The news of Vladimir Gusinsky’s arrest and the Russ­ian government’s seiz­ing of his media assets made waves in many west­ern coun­tries, includ­ing the Unit­ed States. Here are a few head­lines from the turn of the century:

  • The New York Times (August 3, 2000): Rus­sia Try­ing To Get Assets of Top Crit­ic — A Bat­tle for Con­trol of Gusin­sky Empire.
  • The Wash­ing­ton Post (August 3, 2000): Russ­ian Faces Bat­tle to Save TV Sta­tion – Krem­lin Could Gain Con­trol Of Last Inde­pen­dent Channel.
  • The Wall Street Jour­nal (Jan­u­ary 25, 2001): Russ­ian Media Mogul Bat­tles to Hold On To a Besieged Empire
  • U.S. News & World Report (June 26, 2000): Is the new Krem­lin up to old tricks? — Tycoon’s arrest stirs fears for press freedoms

In the 1980s, as chair­man of the House For­eign Affairs Sub­com­mit­tee on Human Rights, I con­duct­ed a series of hear­ings on South Amer­i­ca coun­tries tran­si­tion­ing from mil­i­tary jun­tas to frag­ile democ­ra­cies. My final report empha­sized the three fun­da­men­tal pil­lars of any democ­ra­cy. They were (a) free and fair elec­tions, (b) inde­pen­dent news report­ing, and (c) a sov­er­eign judiciary.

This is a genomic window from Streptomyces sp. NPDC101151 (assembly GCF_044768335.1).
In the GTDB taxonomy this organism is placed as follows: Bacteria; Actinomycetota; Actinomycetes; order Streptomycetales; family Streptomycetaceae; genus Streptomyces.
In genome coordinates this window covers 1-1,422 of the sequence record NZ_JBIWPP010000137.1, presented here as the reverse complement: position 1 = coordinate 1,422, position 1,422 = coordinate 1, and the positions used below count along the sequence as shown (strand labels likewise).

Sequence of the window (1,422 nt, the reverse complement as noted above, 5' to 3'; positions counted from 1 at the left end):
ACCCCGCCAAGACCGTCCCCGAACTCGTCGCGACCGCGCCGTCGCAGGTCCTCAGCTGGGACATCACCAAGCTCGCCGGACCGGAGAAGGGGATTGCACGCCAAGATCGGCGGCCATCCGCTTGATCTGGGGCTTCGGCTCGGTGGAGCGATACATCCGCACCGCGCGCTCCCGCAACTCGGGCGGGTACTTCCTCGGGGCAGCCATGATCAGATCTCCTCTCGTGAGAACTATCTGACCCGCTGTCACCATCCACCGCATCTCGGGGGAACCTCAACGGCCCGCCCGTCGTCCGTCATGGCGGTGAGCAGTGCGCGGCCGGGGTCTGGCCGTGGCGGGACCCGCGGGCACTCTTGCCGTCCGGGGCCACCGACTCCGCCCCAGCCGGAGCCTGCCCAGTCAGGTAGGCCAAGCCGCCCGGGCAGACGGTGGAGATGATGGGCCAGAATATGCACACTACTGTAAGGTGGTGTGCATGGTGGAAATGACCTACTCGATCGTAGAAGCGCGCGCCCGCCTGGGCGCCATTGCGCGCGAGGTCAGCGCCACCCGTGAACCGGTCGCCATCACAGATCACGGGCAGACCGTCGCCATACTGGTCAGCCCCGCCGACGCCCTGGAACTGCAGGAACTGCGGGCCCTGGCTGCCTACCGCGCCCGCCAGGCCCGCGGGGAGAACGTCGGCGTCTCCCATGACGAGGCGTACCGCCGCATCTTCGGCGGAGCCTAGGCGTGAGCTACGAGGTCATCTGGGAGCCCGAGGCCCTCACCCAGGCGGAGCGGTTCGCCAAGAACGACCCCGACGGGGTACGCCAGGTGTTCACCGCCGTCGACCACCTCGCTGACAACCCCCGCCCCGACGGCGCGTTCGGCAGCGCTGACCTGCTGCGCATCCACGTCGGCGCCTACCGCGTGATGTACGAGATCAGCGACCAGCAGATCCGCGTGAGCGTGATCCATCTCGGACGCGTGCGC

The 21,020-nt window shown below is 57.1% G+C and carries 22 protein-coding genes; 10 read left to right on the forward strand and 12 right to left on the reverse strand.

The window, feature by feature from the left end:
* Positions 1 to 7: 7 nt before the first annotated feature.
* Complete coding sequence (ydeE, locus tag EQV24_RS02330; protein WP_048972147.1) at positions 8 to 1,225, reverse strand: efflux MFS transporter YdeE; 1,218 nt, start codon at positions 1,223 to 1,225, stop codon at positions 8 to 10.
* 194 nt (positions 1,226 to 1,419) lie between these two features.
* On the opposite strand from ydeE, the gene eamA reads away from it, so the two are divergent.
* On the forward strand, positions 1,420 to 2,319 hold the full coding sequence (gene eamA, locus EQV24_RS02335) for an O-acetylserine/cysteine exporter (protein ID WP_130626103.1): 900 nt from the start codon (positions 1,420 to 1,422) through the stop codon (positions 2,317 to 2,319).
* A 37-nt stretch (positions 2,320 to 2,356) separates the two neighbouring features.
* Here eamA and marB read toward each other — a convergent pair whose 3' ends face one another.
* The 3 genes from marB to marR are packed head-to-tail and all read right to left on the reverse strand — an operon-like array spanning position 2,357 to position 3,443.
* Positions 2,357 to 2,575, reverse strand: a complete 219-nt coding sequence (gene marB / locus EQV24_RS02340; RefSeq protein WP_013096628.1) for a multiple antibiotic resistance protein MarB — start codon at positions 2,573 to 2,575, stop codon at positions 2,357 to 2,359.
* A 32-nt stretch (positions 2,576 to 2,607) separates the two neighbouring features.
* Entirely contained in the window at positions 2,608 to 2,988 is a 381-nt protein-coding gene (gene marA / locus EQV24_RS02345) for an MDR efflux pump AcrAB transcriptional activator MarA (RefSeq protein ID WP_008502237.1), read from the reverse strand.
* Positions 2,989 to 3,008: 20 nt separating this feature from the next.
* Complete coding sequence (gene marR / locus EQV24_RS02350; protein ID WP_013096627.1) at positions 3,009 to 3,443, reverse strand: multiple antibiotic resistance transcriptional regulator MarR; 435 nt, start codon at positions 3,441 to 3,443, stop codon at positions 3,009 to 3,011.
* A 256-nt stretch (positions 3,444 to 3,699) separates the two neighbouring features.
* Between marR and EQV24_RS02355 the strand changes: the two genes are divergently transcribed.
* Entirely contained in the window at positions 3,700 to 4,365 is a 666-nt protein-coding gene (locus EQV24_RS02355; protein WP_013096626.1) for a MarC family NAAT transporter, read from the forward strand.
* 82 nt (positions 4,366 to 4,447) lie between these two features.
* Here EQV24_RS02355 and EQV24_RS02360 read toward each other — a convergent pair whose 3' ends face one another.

Vladimir Putin fails on all three.

He poi­sons or impris­ons oppo­nents, con­trols the mass media by requir­ing it be state owned, and keeps Russia’s judi­cial sys­tem on a tight leash.

Of the three, press free­dom is per­haps the most important.

If Vladimir Gusinsky’s media con­glom­er­ate exist­ed today (report­ing the truth, not pro­pa­gan­da), Vladimir Putin’s poll num­bers would like­ly be reversed, and there would be a polit­i­cal oppo­si­tion capa­ble of ush­er­ing him out of the Kremlin.

It’s a good reminder that while the right to a free press can be messy from an elect­ed offi­cial’s point of view, it remains vital to any democracy.

Edi­tor’s Note: Don Bonker is a for­mer Demo­c­ra­t­ic Unit­ed States Rep­re­sen­ta­tive who rep­re­sent­ed the 3rd Dis­trict (South­west Wash­ing­ton) in the House from 1975 — 1988. He is the author of two books: America’s Trade Cri­sis and A High­er Call­ing — Faith & Pol­i­tics in the Pub­lic Square